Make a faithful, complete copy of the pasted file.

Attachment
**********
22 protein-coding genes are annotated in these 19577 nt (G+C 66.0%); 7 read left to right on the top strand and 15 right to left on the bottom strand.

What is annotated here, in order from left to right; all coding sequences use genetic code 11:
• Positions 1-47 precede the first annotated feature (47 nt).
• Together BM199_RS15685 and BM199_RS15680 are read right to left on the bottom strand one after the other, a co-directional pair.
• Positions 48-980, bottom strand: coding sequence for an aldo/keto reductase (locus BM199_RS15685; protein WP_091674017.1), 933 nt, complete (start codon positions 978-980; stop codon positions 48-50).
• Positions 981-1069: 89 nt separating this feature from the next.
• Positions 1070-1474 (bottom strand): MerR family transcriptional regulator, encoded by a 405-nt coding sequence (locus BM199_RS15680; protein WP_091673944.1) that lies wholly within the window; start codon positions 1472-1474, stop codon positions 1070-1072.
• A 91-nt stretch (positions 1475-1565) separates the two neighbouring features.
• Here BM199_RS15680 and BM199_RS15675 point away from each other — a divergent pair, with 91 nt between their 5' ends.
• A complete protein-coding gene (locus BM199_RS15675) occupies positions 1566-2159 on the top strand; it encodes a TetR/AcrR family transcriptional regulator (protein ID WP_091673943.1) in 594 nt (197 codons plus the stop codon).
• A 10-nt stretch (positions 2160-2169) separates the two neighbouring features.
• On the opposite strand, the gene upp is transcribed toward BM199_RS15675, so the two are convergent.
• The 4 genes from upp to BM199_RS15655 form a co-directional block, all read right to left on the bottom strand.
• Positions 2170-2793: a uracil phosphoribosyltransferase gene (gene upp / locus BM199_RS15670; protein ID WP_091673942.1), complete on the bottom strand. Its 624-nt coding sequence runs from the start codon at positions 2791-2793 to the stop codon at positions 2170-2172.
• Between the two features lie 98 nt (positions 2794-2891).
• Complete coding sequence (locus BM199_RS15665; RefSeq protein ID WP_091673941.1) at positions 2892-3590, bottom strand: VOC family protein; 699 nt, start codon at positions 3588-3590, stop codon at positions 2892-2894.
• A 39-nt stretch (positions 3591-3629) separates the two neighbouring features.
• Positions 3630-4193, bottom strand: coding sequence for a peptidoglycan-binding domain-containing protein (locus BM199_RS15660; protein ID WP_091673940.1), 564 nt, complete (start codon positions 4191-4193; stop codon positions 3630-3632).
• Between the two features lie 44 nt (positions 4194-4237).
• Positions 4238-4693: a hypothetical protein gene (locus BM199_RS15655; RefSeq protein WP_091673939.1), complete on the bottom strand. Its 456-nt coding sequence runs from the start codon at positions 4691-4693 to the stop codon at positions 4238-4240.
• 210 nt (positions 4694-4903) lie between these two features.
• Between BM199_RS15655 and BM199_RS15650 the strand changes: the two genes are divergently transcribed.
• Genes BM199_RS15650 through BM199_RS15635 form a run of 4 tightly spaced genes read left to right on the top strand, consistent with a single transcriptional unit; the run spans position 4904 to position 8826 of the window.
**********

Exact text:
22 protein-coding genes are annotated in these 19577 nt (G+C 66.0%); 7 read left to right on the top strand and 15 right to left on the bottom strand.

What is annotated here, in order from left to right; all coding sequences use genetic code 11:
• Positions 1-47 precede the first annotated feature (47 nt).
• Together BM199_RS15685 and BM199_RS15680 are read right to left on the bottom strand one after the other, a co-directional pair.
• Positions 48-980, bottom strand: coding sequence for an aldo/keto reductase (locus BM199_RS15685; protein WP_091674017.1), 933 nt, complete (start codon positions 978-980; stop codon positions 48-50).
• Positions 981-1069: 89 nt separating this feature from the next.
• Positions 1070-1474 (bottom strand): MerR family transcriptional regulator, encoded by a 405-nt coding sequence (locus BM199_RS15680; protein WP_091673944.1) that lies wholly within the window; start codon positions 1472-1474, stop codon positions 1070-1072.
• A 91-nt stretch (positions 1475-1565) separates the two neighbouring features.
• Here BM199_RS15680 and BM199_RS15675 point away from each other — a divergent pair, with 91 nt between their 5' ends.
• A complete protein-coding gene (locus BM199_RS15675) occupies positions 1566-2159 on the top strand; it encodes a TetR/AcrR family transcriptional regulator (protein ID WP_091673943.1) in 594 nt (197 codons plus the stop codon).
• A 10-nt stretch (positions 2160-2169) separates the two neighbouring features.
• On the opposite strand, the gene upp is transcribed toward BM199_RS15675, so the two are convergent.
• The 4 genes from upp to BM199_RS15655 form a co-directional block, all read right to left on the bottom strand.
• Positions 2170-2793: a uracil phosphoribosyltransferase gene (gene upp / locus BM199_RS15670; protein ID WP_091673942.1), complete on the bottom strand. Its 624-nt coding sequence runs from the start codon at positions 2791-2793 to the stop codon at positions 2170-2172.
• Between the two features lie 98 nt (positions 2794-2891).
• Complete coding sequence (locus BM199_RS15665; RefSeq protein ID WP_091673941.1) at positions 2892-3590, bottom strand: VOC family protein; 699 nt, start codon at positions 3588-3590, stop codon at positions 2892-2894.
• A 39-nt stretch (positions 3591-3629) separates the two neighbouring features.
• Positions 3630-4193, bottom strand: coding sequence for a peptidoglycan-binding domain-containing protein (locus BM199_RS15660; protein ID WP_091673940.1), 564 nt, complete (start codon positions 4191-4193; stop codon positions 3630-3632).
• Between the two features lie 44 nt (positions 4194-4237).
• Positions 4238-4693: a hypothetical protein gene (locus BM199_RS15655; RefSeq protein WP_091673939.1), complete on the bottom strand. Its 456-nt coding sequence runs from the start codon at positions 4691-4693 to the stop codon at positions 4238-4240.
• 210 nt (positions 4694-4903) lie between these two features.
• Between BM199_RS15655 and BM199_RS15650 the strand changes: the two genes are divergently transcribed.
• Genes BM199_RS15650 through BM199_RS15635 form a run of 4 tightly spaced genes read left to right on the top strand, consistent with a single transcriptional unit; the run spans position 4904 to position 8826 of the window.